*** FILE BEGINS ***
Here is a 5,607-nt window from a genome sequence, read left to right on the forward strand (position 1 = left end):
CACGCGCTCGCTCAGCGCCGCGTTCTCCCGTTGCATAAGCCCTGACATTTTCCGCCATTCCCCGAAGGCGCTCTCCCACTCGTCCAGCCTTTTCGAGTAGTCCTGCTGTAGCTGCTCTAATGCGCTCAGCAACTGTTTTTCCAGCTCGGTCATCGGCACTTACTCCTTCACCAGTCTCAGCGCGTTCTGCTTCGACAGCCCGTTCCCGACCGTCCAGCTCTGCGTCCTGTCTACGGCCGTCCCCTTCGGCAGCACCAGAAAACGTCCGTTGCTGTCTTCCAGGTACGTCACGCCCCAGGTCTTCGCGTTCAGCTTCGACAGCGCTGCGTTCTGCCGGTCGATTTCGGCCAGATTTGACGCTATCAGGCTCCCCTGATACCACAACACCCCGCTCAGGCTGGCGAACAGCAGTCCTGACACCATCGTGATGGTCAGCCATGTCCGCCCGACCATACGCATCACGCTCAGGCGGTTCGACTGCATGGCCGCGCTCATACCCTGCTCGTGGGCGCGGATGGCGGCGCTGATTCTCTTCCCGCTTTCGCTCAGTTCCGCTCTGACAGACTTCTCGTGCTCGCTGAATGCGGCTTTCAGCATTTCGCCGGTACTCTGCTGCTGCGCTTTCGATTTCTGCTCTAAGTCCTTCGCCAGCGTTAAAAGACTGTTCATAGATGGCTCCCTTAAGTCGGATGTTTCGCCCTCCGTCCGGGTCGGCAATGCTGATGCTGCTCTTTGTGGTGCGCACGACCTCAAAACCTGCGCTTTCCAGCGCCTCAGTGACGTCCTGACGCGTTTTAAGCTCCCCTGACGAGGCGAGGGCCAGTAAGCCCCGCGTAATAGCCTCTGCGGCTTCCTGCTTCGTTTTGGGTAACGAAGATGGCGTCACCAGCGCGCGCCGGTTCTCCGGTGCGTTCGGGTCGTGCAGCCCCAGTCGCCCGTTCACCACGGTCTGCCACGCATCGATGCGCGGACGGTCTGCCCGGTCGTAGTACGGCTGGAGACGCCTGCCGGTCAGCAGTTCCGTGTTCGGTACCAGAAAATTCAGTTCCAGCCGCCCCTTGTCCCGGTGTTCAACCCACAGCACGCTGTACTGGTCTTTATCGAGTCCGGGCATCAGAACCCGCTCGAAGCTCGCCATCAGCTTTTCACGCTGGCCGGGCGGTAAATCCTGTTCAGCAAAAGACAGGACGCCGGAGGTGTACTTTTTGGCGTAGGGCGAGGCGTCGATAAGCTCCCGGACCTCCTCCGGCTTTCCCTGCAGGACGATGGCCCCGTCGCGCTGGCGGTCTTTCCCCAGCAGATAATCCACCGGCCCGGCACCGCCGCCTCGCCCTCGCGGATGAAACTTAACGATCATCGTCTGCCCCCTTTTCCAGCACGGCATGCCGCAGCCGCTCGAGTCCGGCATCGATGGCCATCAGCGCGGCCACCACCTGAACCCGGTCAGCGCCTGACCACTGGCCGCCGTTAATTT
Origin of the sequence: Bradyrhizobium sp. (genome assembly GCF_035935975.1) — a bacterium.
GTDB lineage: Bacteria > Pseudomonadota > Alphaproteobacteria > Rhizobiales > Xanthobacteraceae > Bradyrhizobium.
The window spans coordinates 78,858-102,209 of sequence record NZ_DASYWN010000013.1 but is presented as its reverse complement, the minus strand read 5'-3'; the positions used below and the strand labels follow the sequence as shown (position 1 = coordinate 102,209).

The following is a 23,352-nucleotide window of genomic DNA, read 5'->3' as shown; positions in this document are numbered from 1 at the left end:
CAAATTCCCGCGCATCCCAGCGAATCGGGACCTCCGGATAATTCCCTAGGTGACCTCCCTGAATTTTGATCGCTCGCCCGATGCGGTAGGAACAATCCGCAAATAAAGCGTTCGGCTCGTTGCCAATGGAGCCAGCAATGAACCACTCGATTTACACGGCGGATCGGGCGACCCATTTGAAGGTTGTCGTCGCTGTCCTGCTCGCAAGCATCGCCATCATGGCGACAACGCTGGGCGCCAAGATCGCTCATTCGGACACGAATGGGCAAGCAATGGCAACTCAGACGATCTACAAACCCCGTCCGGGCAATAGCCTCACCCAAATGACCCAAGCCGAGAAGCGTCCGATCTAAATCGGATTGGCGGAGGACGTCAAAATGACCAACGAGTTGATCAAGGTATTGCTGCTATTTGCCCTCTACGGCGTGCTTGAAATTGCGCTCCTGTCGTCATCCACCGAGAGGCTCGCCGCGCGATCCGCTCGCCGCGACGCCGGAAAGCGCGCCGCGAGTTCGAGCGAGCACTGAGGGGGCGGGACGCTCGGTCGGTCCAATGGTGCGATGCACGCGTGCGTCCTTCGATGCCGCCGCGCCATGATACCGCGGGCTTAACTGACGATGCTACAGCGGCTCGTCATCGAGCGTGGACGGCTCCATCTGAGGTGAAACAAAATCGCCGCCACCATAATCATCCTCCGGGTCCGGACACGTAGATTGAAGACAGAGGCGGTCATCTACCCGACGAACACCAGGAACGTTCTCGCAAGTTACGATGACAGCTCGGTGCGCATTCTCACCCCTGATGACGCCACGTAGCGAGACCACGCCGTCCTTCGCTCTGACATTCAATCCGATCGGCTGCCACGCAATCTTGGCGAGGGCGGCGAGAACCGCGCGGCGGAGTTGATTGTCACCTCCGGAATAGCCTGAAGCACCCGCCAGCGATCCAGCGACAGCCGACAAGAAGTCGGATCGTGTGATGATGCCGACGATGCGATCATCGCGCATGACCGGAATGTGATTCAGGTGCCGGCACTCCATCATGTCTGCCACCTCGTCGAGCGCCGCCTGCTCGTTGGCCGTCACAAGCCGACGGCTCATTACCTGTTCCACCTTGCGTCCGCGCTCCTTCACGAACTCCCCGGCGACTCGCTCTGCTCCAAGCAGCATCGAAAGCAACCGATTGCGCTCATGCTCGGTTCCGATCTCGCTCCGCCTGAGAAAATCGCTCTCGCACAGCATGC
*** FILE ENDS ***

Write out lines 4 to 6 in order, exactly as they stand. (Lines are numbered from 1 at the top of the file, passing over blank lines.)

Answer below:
GTDB lineage: Bacteria > Pseudomonadota > Alphaproteobacteria > Rhizobiales > Xanthobacteraceae > Bradyrhizobium.
The window spans coordinates 78,858-102,209 of sequence record NZ_DASYWN010000013.1 but is presented as its reverse complement, the minus strand read 5'-3'; the positions used below and the strand labels follow the sequence as shown (position 1 = coordinate 102,209).

The following is a 23,352-nucleotide window of genomic DNA, read 5'->3' as shown; positions in this document are numbered from 1 at the left end: